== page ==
When I wrote The Sure Bet King, I patterned its climax in large part on the Mayweather-McGregor boxing match, especially in how the mixed martial artist who never had a professional boxing match somehow got a gargantuan pile of money wagered on him over the undefeated all-time-great boxer. I thought “that must be the craziest gambling moment, or at least one of them”. Up there with suspicious table tennis matches attracting a bizarrely large amount of handle.
Then this scam involving con artists and farmers in India happened. Locals were hired to put on appropriate kits and pretend to be participants in the Indian Premier League, the world’s most prominent and lucrative cricket competition. Their marks were Russians who apparently knew almost nothing about cricket. If they did, they would have noticed that the real IPL had long since concluded its season.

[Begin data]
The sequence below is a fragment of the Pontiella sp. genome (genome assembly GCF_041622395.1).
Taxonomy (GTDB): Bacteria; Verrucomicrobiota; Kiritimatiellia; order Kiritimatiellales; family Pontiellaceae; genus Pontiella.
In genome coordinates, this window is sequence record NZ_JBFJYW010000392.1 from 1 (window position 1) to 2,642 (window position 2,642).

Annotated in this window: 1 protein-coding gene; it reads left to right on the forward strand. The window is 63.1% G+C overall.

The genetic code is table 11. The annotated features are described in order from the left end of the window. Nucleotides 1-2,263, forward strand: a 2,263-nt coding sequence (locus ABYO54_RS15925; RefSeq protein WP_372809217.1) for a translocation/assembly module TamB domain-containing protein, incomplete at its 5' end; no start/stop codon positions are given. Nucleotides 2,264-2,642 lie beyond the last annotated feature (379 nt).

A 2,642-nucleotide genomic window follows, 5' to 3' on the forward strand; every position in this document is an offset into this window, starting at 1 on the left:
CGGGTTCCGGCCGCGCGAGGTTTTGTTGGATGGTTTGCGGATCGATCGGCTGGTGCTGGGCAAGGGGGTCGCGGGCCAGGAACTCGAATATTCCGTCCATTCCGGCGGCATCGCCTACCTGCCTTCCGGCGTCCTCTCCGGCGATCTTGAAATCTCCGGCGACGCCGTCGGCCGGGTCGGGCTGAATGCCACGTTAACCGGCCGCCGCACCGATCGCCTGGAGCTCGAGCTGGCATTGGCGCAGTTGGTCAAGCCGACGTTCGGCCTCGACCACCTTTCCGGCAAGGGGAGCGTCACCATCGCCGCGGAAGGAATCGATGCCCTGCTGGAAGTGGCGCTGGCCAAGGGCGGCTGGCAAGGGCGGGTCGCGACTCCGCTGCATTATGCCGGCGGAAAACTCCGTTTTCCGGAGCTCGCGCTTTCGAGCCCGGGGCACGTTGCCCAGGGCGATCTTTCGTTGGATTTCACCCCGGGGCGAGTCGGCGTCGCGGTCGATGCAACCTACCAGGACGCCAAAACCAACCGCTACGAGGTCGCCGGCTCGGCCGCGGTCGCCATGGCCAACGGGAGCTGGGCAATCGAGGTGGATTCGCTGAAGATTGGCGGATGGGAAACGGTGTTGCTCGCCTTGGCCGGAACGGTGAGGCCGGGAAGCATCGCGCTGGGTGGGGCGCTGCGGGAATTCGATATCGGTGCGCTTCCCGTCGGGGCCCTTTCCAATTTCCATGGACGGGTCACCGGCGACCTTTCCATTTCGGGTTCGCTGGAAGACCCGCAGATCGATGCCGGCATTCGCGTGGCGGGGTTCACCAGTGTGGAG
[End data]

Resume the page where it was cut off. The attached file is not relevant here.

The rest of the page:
Somehow the “tournament” got all the way to the “quarterfinals” before it was noticed and shut down. And when I read it, I was like “wow. Truth really can be stranger than fiction.” It was something. And a reminder that while fiction has to make sense, reality does not.